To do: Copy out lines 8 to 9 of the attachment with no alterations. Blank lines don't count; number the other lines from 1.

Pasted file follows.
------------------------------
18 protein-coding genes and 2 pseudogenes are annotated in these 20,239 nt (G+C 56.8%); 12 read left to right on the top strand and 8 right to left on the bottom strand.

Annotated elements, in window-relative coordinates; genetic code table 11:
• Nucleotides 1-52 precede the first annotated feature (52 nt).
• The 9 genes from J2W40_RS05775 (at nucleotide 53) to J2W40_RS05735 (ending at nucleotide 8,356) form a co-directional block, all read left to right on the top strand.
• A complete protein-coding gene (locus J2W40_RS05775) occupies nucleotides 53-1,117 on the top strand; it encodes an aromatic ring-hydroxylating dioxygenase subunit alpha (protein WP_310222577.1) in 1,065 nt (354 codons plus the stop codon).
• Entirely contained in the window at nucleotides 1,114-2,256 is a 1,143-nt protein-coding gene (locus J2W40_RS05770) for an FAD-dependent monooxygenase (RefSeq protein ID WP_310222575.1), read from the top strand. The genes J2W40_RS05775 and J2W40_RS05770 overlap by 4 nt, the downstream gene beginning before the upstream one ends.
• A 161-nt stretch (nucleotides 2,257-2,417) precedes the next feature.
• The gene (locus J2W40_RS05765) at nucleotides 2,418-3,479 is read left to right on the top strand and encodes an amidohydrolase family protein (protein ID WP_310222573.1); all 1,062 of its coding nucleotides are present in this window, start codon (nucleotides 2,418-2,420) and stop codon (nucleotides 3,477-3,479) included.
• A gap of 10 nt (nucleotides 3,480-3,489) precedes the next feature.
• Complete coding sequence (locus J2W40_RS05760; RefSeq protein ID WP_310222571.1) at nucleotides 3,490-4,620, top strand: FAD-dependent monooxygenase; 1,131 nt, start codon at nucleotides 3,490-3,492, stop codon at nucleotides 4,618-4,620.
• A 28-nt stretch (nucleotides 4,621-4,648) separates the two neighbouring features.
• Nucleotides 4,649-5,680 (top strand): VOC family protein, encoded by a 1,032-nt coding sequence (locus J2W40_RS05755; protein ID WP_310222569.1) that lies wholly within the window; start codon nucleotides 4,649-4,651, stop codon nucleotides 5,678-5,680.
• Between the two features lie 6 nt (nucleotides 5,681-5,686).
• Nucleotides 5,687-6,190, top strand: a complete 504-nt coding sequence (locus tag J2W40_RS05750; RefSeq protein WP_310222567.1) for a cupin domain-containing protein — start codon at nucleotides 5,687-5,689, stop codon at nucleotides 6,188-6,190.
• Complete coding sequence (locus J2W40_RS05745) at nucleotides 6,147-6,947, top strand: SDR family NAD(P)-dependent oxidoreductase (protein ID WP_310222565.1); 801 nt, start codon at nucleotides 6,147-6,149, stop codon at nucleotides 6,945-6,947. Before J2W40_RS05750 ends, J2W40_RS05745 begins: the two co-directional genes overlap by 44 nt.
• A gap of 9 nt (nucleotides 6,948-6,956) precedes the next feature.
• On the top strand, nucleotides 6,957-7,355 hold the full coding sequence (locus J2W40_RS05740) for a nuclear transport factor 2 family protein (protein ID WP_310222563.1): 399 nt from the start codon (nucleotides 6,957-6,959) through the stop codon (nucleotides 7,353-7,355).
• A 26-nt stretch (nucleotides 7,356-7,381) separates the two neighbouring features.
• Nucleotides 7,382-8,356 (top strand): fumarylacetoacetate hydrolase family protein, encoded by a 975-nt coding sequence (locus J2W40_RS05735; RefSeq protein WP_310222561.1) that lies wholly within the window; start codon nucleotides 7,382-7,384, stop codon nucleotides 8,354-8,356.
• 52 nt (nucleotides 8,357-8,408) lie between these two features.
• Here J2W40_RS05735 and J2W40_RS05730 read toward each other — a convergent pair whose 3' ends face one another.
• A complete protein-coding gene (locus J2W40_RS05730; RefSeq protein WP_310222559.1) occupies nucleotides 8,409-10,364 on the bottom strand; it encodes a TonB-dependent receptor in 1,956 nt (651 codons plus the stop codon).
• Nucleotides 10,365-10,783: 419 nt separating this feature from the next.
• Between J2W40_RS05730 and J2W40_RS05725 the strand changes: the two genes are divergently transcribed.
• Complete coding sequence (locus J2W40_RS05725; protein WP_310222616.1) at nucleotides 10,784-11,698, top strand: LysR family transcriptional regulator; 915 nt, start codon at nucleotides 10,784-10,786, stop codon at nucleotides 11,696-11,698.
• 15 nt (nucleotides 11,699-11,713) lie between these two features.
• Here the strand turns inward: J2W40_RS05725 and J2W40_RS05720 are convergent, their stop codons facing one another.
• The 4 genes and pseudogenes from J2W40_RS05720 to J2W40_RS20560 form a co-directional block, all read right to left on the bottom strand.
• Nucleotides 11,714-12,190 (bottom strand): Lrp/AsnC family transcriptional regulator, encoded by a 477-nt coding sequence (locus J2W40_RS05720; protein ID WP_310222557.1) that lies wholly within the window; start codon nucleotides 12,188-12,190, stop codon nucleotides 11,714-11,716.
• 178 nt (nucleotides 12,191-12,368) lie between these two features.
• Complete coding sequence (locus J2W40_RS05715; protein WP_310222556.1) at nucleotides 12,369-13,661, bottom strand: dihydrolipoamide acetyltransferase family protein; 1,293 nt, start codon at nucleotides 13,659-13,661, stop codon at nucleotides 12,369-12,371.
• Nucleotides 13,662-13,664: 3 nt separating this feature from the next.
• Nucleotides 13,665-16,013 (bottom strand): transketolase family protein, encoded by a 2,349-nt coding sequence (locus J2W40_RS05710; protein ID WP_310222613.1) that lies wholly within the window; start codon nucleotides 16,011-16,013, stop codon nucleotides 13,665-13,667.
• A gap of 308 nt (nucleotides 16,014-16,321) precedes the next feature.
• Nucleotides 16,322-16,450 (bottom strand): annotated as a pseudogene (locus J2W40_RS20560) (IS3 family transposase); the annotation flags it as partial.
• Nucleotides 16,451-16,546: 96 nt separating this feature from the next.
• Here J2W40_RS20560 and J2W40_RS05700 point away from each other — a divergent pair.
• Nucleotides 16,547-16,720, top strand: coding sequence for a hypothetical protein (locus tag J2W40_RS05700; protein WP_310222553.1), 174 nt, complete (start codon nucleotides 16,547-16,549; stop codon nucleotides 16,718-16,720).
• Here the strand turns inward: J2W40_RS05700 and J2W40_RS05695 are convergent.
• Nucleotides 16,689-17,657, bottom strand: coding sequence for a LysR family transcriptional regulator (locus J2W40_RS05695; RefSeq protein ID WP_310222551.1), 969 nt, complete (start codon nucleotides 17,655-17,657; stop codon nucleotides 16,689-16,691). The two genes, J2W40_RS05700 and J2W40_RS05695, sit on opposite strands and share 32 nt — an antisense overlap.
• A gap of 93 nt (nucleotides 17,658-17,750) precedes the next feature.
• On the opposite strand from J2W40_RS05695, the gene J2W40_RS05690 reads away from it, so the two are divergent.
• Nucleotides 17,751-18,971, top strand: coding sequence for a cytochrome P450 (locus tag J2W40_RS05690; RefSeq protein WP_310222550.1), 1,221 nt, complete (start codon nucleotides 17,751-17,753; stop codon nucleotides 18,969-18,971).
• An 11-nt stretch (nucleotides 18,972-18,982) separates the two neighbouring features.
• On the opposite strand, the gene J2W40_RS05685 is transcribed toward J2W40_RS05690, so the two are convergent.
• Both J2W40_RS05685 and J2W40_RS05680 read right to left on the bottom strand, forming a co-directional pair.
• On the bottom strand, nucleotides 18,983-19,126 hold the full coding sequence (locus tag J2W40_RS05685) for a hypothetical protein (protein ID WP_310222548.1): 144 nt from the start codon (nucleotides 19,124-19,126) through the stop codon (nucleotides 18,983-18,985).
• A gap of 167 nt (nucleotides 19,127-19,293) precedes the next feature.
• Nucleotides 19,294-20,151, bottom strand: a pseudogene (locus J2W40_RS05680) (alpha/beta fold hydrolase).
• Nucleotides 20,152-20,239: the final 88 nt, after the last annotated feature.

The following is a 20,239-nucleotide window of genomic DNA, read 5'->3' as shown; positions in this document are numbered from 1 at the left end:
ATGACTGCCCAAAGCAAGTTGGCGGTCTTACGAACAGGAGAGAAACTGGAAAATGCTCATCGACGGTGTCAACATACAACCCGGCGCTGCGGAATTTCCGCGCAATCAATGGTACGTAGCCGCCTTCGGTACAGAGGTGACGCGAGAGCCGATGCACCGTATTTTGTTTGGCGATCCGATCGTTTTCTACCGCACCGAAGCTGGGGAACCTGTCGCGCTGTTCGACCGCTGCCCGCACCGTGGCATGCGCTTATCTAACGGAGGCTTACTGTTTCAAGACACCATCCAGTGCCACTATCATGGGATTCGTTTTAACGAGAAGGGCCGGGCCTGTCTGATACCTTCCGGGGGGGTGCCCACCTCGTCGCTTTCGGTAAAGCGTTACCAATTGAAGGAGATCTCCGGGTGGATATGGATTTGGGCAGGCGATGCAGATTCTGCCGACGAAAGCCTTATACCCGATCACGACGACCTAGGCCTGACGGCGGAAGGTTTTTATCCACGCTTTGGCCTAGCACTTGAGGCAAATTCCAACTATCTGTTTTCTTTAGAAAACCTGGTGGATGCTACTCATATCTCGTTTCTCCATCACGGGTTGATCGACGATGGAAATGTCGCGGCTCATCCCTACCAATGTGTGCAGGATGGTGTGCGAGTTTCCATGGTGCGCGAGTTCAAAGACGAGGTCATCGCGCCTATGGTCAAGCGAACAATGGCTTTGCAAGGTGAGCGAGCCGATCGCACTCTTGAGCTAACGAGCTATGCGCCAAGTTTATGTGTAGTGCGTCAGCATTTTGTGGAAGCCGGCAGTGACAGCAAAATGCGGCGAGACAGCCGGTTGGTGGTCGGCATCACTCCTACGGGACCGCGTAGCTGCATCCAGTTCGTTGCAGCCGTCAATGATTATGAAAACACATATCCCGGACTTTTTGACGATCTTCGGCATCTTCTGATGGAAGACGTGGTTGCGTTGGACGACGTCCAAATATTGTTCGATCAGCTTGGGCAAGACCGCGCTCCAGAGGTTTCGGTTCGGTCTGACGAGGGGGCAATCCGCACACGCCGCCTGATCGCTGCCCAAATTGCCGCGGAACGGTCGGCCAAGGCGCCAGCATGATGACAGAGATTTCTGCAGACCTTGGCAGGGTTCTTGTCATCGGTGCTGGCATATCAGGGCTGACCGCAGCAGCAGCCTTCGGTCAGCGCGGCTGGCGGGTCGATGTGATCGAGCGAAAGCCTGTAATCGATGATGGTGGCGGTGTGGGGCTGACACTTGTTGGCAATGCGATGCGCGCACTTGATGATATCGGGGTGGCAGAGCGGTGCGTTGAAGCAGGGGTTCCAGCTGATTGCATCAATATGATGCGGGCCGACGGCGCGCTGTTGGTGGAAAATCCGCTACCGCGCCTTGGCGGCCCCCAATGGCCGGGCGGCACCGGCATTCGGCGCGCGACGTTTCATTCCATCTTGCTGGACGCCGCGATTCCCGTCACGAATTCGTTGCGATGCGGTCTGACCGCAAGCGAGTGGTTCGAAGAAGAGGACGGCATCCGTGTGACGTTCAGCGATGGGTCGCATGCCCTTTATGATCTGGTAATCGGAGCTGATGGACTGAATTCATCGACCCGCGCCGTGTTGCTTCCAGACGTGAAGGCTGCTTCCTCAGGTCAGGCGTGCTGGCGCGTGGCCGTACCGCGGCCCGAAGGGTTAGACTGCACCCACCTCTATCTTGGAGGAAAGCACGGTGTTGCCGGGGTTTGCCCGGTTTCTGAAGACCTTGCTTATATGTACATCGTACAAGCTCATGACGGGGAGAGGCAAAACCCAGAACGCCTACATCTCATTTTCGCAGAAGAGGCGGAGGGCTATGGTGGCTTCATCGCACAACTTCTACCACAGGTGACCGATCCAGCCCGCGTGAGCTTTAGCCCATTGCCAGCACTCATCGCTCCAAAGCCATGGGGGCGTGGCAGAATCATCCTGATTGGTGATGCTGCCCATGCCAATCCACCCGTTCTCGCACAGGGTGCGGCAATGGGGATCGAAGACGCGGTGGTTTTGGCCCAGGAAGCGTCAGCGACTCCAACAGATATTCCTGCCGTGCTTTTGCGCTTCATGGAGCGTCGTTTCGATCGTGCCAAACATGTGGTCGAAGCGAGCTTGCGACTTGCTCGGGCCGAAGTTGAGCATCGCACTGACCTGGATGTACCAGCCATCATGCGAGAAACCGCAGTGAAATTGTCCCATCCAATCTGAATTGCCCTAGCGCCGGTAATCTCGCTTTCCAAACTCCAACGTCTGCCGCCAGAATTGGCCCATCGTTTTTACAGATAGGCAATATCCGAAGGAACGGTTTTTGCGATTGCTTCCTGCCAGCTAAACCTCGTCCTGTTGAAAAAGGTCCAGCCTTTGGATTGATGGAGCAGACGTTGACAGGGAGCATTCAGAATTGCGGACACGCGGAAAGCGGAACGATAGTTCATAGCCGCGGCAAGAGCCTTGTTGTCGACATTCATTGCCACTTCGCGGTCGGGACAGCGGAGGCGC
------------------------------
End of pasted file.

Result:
• The gene (locus J2W40_RS05765) at nucleotides 2,418-3,479 is read left to right on the top strand and encodes an amidohydrolase family protein (protein ID WP_310222573.1); all 1,062 of its coding nucleotides are present in this window, start codon (nucleotides 2,418-2,420) and stop codon (nucleotides 3,477-3,479) included.
• A gap of 10 nt (nucleotides 3,480-3,489) precedes the next feature.